A cap may seem like good news for borrowers; however, the problem is that with the ECB tightening aggressively, commercial banks appear less willing to lend. They contend that policy rates are rising above the cap and depressing margins, according to Bloomberg. French Finance Minister, Bruno Le Maire, told BFM TV that discussions are ongoing regarding the cap, and a possible solution includes increasing it. In response, the French Banking Federation issued a statement, saying “the banking profession is sensitive to the need for the cap measure for protecting borrowers to not become a mechanism that prevents households from financing their solvent projects ”.

We expect the French government to intervene so that new mortgage rates can rise more swiftly in line with ECB policy rate rises, as not doing so would result in a temporary drying up of credit to households until rates converge. However, we caution the adverse effect this could have on households: less disposable income for non-housing-related expenditures as people spend a greater share of their income on mortgage payments.
More generally, we continue to closely monitor loan default risks as interest rates are set to markedly rise. Household and firm debt remain elevated in France, as well as the wider euro area, and we are conscious that credit risks will only intensify going forward; already for June 2022, firm bankruptcies are up 61% y-o-y.

View in a Nutshell: UK

The Bank of England announced this week that it would delay its 15 September monetary policy decision to a week later (22 September), following the end of the mourning period for Queen Elizabeth II. But what could that mean for the outcome of the decision itself? Is there a greater possibility that we could see a 75bp rather than 50bp hike on account of a one-week delay?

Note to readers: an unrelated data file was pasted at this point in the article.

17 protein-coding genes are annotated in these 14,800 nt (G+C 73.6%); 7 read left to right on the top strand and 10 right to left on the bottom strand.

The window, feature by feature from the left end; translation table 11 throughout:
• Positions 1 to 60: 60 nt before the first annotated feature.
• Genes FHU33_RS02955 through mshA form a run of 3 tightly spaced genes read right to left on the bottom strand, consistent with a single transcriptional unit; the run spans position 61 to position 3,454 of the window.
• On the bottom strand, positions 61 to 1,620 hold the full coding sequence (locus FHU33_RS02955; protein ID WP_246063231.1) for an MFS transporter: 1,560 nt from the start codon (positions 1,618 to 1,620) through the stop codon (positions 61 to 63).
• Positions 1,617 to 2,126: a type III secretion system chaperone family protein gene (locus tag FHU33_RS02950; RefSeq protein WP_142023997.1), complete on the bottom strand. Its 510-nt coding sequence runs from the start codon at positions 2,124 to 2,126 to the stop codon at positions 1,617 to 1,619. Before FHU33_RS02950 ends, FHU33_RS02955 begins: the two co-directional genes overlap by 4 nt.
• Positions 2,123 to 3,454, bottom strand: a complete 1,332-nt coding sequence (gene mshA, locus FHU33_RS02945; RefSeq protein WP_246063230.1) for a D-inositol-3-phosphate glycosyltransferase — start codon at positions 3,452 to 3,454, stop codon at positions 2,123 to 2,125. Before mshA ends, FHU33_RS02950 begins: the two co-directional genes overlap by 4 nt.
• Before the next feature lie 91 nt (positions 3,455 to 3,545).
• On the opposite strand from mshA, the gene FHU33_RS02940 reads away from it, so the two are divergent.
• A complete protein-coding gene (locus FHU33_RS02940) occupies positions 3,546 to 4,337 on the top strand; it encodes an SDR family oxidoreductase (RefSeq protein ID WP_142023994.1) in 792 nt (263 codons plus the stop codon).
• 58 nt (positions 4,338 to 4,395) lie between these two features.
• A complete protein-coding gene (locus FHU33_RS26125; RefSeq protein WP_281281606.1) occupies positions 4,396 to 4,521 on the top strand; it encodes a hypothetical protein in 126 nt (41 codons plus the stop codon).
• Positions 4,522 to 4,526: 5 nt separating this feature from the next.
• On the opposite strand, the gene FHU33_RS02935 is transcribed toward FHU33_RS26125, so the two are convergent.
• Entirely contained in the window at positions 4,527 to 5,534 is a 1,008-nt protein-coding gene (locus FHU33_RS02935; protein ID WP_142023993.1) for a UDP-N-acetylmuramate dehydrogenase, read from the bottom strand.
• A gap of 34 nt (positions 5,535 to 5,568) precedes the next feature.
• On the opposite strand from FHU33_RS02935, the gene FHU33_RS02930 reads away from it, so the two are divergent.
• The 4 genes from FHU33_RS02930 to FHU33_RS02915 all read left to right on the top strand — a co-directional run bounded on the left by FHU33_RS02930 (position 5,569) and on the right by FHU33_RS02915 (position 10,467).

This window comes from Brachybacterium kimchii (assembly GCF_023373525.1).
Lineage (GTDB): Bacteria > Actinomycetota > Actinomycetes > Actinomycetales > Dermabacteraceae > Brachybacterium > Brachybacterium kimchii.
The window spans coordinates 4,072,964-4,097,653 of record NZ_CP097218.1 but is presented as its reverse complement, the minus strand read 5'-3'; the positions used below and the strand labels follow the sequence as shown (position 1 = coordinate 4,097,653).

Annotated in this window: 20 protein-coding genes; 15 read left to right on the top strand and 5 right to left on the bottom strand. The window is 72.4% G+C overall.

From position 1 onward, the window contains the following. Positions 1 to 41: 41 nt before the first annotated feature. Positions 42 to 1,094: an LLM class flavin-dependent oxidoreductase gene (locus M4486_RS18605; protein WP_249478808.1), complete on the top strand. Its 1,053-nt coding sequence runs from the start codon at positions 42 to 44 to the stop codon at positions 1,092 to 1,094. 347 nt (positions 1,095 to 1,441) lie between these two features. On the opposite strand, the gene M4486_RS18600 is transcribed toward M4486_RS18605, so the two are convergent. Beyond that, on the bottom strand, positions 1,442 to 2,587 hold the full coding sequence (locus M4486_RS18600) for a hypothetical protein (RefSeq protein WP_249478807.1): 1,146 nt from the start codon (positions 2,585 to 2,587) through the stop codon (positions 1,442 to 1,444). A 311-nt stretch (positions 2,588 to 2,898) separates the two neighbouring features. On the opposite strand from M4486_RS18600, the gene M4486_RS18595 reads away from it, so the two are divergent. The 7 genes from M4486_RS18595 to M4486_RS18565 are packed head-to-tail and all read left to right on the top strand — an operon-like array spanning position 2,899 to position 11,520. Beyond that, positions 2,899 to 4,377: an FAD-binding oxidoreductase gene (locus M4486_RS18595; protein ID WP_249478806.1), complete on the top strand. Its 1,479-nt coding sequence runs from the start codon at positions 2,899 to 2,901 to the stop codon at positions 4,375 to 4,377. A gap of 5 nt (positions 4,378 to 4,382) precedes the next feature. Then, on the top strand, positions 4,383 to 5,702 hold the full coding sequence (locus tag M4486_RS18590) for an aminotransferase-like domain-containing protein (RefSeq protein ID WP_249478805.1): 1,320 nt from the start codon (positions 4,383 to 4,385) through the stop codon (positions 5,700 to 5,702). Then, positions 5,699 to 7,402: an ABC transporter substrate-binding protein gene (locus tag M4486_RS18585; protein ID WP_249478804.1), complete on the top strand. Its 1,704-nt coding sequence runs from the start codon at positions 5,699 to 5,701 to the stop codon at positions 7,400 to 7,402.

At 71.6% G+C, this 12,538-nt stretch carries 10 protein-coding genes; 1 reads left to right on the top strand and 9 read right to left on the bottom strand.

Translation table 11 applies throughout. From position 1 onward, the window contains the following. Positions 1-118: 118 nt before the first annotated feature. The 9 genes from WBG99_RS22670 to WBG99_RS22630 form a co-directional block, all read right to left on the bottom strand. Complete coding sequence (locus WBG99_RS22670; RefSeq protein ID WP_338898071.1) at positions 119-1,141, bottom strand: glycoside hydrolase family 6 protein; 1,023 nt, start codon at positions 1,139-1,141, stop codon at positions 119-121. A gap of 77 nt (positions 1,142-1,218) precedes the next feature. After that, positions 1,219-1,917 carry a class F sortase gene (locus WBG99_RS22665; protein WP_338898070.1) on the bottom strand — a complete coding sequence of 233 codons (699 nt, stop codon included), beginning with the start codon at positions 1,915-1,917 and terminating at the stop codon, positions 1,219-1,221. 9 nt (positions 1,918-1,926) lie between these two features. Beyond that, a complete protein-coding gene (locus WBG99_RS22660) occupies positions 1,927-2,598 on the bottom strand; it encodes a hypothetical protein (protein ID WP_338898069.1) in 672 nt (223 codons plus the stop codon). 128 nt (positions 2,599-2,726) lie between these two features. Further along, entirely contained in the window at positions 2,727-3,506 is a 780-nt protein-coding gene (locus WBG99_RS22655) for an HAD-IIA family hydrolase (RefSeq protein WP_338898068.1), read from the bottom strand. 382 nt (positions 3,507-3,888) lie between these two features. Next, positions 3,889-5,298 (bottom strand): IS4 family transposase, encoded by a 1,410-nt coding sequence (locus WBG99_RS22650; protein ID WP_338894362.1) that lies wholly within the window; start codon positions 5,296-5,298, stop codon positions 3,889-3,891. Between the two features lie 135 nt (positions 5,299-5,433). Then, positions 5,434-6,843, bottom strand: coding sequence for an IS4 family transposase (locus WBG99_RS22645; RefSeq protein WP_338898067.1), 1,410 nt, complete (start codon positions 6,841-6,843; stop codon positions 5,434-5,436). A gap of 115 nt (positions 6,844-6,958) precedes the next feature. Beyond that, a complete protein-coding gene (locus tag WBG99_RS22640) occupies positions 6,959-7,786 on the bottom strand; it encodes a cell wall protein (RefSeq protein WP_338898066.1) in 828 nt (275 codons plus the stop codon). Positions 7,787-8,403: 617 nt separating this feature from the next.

The short answer is: potentially, yes. There is, after all, a lot of news expected in the additional week between the old and new meeting dates for the MPC to digest. First, there’s the scheduled economic data, which the ONS has said it intends to continue to publish. However, not all of the data may necessarily be stronger: We see GDP recovering in July from its June decline (published Monday), though bear in mind that the level of output in June was the lowest since the end of 2021 so a small recovery (both ourselves and consensus are looking for +0.3% m-o-m) may still mean weak levels of output persist.
• The focus of Tuesday’s labour market data will be on earnings, where ex-bonus private sector pay has risen at a strong average monthly clip of 0.6% m-o-m over the past six months. It may be the case that monthly earnings growth is not as strong as recent outturns, but we still think a robust monthly rise is likely. Vacancies are expected to continue to fall (albeit from high levels) based on data from Adzuna.
• We see Wednesday’s August inflation print falling to 9.9% y-o-y (from 10.1% in July), though that’s because of a combination of base effects and falling petrol prices rather than any underlying slowing in core price momentum. It will be important to monitor the monthly momentum in core prices, which we see continuing apace (see Figure 5).
• Official retail sales are published on Friday – we see a small monthly decline in August though note the survey evidence has been mixed (CBI recovering strongly, BRC reporting the weakest annual growth in real sales for a decade).
• Then there’s the mini/emergency Budget. The Bank will already have digested the government’s plan to cap household energy bills at £2,500 for the next two years (which is estimated to cost £90bn of the £150bn package – the remainder providing support to businesses over the coming six months) and the government is set to announce further fiscal loosening at the emergency budget on Wednesday 21 September.
This, Mr Kwarteng’s first fiscal statement as Chancellor, is set to incorporate a reversal of decisions to raise National Insurance and corporation tax, which together will cost the Exchequer a further £30bn. While that plan will of course be already known by the Bank nof England, the MPC will not (fully) take into consideration these decisions until they are confirmed – which is Bank protocol.

By Stocks Future